Borscht, hailing from the Ukraine and widely served throughout Eastern Europe, is perfect for the dark days of winter. As with the stuffed cabbage that I made earlier in this series, I like the idea of cooking food from regions that experience winter the way we do. This was easy to make from local organic ingredients, which included beef responsibly raised on organic pastureland, carrots, beets and cabbage overwintered from our CSA harvest, tomato puree and parsley that I froze in the fall, and local onions and carrots. I added non-local but organic red wine vinegar.
This was the ultimate slow food. I started by making a great beef stock from roasted bones and back ribs on one weekend and the borscht on another weekend. For the stock, I browned the bones in the oven at 400 degrees for about an hour, turning them part way through and then cooked them in a pot of water with local carrots, onion, celery (I harvested it last fall and still had a few spindly stalks) and parsley stems. The mix never came to a boil and simmered for about 8 hours. After it cooled, I refrigerated it to let the fat coagulate on the surface. Removing the fat, I ended up with several quarts of clear and flavorful stock. By the way, the difference between stock and broth is that stock is made with bones and broth is made without.
I also roasted the beets in advance. Beets are sometimes cooked with the rest of the borscht ingredients, but I like adding them at the end so that they don’t overwhelm the color of everything else. I cooked the borscht very slowly because the meat was very lean, and I couldn’t count on the ingredients all being cooked within the same time. I like this technique, which I believe came from a recipe in the New York Times, because the beef is not browned first.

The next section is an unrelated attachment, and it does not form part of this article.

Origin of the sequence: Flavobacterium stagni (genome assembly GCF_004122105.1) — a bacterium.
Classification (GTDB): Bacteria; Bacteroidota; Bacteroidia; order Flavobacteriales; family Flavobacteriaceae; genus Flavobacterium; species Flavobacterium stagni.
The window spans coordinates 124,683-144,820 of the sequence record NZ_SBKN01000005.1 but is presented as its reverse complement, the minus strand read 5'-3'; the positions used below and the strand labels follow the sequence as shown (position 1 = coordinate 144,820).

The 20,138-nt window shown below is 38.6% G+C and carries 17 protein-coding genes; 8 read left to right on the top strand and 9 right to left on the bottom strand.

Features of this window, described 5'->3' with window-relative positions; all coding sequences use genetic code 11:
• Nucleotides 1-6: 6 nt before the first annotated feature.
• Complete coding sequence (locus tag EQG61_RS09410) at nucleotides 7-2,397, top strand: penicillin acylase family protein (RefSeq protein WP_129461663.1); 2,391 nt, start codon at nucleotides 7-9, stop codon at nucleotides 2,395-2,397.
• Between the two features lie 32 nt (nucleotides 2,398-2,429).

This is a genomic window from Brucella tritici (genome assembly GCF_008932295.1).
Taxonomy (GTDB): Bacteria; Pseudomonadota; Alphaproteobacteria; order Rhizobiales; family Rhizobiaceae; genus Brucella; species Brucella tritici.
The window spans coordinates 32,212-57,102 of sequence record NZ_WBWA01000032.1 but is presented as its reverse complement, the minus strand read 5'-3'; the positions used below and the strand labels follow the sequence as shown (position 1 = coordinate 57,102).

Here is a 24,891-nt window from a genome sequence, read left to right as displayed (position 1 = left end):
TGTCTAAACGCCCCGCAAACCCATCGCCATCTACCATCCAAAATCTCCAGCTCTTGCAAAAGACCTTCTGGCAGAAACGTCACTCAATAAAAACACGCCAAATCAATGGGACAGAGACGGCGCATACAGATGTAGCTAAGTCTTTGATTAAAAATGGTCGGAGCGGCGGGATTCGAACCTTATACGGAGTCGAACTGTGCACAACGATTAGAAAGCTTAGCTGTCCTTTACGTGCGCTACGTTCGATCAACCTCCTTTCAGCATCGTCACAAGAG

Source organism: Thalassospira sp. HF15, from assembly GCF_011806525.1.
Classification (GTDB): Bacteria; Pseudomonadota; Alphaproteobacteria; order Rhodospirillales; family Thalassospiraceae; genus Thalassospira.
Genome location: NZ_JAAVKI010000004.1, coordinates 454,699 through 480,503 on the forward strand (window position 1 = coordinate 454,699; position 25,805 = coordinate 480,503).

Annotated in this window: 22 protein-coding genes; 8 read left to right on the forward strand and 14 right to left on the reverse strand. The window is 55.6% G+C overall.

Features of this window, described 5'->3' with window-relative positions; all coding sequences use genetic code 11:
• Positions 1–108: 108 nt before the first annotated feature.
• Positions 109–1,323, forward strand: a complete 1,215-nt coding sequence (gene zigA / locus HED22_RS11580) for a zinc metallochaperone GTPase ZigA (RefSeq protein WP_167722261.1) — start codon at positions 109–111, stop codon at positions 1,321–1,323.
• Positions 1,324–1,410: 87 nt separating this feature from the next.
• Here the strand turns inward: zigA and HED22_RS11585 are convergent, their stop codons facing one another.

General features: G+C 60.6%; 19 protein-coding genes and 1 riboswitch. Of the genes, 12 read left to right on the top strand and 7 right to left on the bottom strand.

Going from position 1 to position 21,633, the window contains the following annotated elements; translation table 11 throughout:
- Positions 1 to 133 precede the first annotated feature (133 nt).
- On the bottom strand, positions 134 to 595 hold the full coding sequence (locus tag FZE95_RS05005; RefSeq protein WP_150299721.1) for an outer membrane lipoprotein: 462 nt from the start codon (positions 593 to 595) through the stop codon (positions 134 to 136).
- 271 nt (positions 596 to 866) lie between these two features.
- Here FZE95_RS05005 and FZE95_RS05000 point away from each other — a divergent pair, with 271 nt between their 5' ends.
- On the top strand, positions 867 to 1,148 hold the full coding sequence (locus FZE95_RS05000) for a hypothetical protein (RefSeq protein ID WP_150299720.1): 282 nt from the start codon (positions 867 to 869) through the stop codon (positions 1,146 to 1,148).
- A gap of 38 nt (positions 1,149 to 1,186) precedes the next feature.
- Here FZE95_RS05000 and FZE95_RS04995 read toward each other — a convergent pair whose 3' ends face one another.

This is a one-pot meal. It can be garnished with sour cream and dill, but I rather liked the clear brothy version.
1 or 1¼ lb stew beef in ¾-inch cubes
2 c best quality beef stock, preferably homemade, for stew or 3 c for soup
I tsp salt (omit if using canned stock)
A few grinds of pepper
1 bay leaf
1 medium onion, diced (about ¾-1 c)
1-2 carrots, diced (about 1 c)
2 medium waxy potatoes, peeled and diced (about 1 – 1 ¼ c)
1 tbsp butter or oil
1 ½ c shredded green cabbage
¼ c chopped parsley
¾ c tomato puree (or sauce without seasonings other than garlic or onion)
¼ c red wine vinegar
4 medium beets, precooked, peeled, and diced
Optional: sour cream and dill or parsley
Place the beef cubes and stock in a saucepan and bring just to a boil, skimming the gray scum that floats to the surface. Turn the heat down and add the salt, pepper, bay leaf, onion, carrots and potatoes. Saute the cabbage and parsley in the butter or oil until lightly browned and add to the saucepan along with the tomato puree and vinegar. Return to a simmer over low heat and cook, partially covered, for about 1 hour. Do not let it boil. Add the beets to warm. Either serve immediately or refrigerate the borscht after it is cooled and remove any fat that has hardened on top before reheating. Garnish with additional parsley or dill and serve with sour cream, if desired.